“And my parents said when I was ‘itty bitty’ — like just over a year old — that my dad would balance me on the palm of his hand, and that I’d also jump off the couch and he’d catch me,” Fields says. “I think that really instilled some of my ability to flip in the air.”

Bob Fields was also a bit of an entertainer, serving as one of the most-sought-after square dance callers in the region. But eventually, he found employment further west, and when Marneen was 8 years old, he and his wife, Ruby, moved the family to Southern California.

Marneen Fields (bottom left) poses with members of the USU gymnastics squad that participated in Intermountain AIAW competition in Tempe, Arizona in 1975. Coach Lucille Chase Clark is on the bottom row on the right. Photo courtesy of Marneen Fields.

Fields ended up graduating from Royal High School in Simi Valley in 1973, but that achievement didn’t exactly come easy due to an array of ailments and injuries. Born with an enlarged heart, Fields also suffered from childhood emphysema and wasn’t expected to live past the age of 5. And just before she was supposed to begin kindergarten, Fields was badly burned in a kitchen accident, leading her to be “wrapped like a mummy all the way from my neck to my pelvis,” and miss the entire school year.

A few years later, she was playing in the yard when she tripped over a sprinkler while being chased by her brother. The toes on her left foot were nearly all severed but, fortunately, were able to be stitched back on. Then there were some severe injuries to Fields’ right ankle from cheerleading in high school that led to a couple of surgeries.

However, despite her physical challenges, Fields excelled at gymnastics as a teenager.

“How did I do anything? It’s only by the grace of God, and I have the scars to prove it,” says Fields, who also lost the hearing in her left ear when she was 18.

But even though she was one of the top-rated young gymnasts in the state, the 5-foot-4 Fields wasn’t certain what to do with those skills until a friend from California went to Utah State to join the wrestling team. He encouraged her to try out for the USU gymnastics squad, which was still a few years away from becoming a varsity sport in 1978 under legendary coach Ray Corn.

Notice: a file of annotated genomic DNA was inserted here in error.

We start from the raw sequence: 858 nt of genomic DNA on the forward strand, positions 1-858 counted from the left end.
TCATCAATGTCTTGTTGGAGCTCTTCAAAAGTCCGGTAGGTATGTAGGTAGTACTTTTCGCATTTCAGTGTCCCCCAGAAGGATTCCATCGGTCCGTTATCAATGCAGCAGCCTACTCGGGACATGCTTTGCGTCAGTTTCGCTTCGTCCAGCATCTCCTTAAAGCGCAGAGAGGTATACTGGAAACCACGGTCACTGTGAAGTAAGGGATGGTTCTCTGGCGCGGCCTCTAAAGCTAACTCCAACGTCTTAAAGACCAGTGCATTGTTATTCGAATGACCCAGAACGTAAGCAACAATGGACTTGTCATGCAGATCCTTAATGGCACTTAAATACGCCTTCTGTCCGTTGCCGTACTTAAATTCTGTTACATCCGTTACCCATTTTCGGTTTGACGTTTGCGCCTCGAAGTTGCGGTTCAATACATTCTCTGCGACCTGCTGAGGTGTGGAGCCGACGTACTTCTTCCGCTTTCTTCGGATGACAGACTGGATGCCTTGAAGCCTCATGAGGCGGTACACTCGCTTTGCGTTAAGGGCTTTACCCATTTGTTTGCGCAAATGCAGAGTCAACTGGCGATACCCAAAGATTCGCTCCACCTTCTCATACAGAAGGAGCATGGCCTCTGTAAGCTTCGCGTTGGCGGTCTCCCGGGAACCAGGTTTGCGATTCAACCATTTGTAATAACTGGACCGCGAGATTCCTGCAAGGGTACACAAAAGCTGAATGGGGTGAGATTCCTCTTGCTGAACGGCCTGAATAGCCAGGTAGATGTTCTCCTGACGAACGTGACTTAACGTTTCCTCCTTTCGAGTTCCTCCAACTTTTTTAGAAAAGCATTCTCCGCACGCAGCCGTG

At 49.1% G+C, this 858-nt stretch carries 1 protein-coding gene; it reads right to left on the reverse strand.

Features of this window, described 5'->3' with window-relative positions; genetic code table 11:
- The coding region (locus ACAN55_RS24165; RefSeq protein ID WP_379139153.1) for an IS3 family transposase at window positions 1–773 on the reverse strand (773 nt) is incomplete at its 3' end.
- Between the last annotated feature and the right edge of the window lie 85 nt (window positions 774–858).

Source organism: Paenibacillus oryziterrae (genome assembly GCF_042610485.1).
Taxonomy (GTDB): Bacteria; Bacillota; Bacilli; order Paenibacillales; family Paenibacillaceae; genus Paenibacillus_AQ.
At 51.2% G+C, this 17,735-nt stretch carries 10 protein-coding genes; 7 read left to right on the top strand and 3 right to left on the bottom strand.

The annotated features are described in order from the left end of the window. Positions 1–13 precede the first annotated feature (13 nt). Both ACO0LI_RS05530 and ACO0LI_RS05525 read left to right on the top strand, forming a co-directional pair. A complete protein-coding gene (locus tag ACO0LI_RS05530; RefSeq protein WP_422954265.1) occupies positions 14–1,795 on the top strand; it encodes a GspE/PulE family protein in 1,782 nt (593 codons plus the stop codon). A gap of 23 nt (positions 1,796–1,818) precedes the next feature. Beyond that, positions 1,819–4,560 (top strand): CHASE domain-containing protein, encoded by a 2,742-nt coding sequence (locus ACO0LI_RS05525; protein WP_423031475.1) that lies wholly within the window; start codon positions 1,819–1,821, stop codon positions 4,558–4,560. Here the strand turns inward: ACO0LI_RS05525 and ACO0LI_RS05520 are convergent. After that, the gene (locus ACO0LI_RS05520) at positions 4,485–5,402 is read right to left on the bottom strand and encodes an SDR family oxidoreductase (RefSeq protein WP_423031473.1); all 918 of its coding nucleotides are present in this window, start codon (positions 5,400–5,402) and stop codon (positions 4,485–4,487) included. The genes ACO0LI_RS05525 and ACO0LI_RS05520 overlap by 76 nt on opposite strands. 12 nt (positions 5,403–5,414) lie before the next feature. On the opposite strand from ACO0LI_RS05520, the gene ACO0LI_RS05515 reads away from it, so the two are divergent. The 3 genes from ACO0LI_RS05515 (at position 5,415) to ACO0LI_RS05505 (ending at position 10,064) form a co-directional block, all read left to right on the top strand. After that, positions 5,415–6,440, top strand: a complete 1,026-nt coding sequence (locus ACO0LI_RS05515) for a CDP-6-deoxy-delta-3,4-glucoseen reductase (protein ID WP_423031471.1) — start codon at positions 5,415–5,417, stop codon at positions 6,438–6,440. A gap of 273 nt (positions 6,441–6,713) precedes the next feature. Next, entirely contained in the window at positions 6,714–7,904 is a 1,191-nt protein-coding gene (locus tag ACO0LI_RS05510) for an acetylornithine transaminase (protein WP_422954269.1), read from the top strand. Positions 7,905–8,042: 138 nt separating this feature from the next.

At that time, the Aggie program, overseen by Lucille Chase Clark, competed in some casual events referred to as “play dates” with other regional colleges and universities, as well as some larger meets sanctioned by the AIAW (Association for Intercollegiate Athletics for Women). Essentially a club sport, the gymnastics team only received a very limited amount of funding through the P.E. department rather than USU athletics, and Clark didn’t get paid for much of the nearly 10 years she served as coach.

 “It was pretty low-key,” says Clark, a retired schoolteacher who still lives in Cache Valley.

Home meets were held on the second floor of the HPER in the space still utilized as a practice facility by the Aggie gymnastics program, which meant the few fans in attendance had to line up against the walls. Food for road trips was taken out of the university cafeteria, and most of the athletes came out of the gymnastics class that Clark taught.

“I was pretty much self-taught, which is good and bad,” says Cathy Heyrend Elliott, a Salt Lake City native who competed for the Aggies for three years in the mid-70s. “I did take some gymnastics classes in college, and once I was on the team, Lucille did everything she could to try and build us up. She was a wonderful coach.”

What Clark didn’t have, though, were “elite gymnasts” who’d already been trained by experienced coaches. But that started to change with the arrival of Fields and another California athlete in the fall of 1973.